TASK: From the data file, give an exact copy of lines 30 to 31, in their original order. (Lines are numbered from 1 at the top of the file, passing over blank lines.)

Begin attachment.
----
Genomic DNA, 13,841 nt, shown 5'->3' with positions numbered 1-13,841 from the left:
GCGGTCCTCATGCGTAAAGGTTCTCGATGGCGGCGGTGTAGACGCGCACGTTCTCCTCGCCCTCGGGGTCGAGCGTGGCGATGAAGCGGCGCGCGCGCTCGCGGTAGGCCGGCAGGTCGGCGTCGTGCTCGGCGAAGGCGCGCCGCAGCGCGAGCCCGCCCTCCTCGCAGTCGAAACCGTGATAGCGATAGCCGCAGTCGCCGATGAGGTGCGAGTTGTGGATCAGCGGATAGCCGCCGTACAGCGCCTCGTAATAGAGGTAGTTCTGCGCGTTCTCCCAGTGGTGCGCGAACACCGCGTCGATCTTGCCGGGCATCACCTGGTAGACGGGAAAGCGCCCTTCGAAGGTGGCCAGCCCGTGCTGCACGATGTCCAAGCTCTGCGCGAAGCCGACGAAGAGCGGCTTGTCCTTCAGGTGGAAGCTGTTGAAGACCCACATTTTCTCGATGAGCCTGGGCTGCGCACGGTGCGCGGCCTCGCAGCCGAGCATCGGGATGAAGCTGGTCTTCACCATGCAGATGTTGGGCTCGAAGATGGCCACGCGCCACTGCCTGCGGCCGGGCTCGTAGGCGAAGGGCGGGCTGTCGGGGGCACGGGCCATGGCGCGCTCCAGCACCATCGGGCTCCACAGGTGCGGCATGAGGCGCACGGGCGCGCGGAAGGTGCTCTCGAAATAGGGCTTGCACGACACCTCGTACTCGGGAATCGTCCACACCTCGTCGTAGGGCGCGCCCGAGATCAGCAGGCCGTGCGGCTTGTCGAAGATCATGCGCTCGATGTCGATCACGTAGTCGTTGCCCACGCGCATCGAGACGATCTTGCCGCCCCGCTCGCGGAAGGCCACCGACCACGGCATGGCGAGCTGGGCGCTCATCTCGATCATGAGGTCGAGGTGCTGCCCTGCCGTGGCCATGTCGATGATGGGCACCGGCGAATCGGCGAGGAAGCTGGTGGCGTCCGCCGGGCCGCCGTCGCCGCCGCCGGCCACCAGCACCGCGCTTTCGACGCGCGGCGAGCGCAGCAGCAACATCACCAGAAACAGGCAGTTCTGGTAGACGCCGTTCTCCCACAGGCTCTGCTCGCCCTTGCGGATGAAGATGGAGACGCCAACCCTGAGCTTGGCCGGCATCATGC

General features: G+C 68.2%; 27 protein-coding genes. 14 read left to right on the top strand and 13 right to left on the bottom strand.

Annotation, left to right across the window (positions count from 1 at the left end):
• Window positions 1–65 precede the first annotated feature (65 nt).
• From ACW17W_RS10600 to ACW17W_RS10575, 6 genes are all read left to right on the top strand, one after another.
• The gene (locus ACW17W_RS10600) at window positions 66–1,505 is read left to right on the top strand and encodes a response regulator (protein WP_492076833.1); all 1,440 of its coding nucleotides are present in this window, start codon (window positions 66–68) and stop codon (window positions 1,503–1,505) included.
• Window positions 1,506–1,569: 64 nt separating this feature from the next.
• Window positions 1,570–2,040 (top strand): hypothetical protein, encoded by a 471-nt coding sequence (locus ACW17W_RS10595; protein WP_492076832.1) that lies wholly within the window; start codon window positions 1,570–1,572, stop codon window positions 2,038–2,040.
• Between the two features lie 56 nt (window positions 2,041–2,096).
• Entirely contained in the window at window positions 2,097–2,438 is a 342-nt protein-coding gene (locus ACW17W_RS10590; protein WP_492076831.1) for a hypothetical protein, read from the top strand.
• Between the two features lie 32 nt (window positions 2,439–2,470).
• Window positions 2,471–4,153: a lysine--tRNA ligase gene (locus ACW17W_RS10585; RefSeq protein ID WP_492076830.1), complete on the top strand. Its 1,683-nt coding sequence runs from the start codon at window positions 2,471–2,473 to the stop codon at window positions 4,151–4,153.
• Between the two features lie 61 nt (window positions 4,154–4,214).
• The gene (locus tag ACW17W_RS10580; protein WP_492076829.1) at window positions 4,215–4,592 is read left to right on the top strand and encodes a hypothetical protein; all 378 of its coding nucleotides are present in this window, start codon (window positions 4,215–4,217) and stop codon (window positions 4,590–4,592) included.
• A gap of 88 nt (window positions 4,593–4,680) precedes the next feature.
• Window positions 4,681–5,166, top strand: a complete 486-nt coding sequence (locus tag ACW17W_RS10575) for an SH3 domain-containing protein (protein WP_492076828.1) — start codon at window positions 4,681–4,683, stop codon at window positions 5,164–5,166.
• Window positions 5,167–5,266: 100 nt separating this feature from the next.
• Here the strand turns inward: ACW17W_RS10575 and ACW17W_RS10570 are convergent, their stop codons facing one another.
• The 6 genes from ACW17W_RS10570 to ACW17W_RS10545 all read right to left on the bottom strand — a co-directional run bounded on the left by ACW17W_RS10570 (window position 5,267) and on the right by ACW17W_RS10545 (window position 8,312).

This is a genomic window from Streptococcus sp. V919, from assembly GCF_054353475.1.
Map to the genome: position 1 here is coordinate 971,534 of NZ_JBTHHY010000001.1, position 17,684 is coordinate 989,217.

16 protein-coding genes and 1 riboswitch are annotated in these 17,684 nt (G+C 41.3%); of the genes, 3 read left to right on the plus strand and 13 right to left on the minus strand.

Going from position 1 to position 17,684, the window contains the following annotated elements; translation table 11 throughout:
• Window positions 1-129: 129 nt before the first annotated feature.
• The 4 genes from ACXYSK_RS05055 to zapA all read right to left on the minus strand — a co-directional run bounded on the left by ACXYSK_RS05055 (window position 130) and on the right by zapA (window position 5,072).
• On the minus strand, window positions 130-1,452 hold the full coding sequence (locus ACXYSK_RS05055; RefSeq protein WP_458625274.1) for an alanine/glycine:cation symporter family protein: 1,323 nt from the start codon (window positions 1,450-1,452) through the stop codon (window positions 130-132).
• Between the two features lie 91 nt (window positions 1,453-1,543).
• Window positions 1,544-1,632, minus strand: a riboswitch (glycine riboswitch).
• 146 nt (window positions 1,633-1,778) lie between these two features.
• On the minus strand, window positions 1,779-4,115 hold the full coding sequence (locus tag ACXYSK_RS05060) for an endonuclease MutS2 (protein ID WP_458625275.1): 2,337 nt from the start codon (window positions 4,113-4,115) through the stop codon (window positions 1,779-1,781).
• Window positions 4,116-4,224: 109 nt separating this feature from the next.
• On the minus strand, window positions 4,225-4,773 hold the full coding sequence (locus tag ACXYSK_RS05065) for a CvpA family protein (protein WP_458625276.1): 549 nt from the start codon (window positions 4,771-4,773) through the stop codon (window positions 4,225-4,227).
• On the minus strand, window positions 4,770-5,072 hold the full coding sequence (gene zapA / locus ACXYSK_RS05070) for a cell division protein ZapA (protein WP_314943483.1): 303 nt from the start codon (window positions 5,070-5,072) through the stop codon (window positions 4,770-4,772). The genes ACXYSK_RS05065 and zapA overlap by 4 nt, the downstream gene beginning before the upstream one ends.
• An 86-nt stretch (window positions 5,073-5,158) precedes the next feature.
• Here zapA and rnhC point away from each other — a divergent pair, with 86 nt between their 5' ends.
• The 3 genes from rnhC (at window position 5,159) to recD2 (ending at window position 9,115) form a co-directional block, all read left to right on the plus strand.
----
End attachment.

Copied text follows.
• 146 nt (window positions 1,633-1,778) lie between these two features.
• On the minus strand, window positions 1,779-4,115 hold the full coding sequence (locus tag ACXYSK_RS05060) for an endonuclease MutS2 (protein ID WP_458625275.1): 2,337 nt from the start codon (window positions 4,113-4,115) through the stop codon (window positions 1,779-1,781).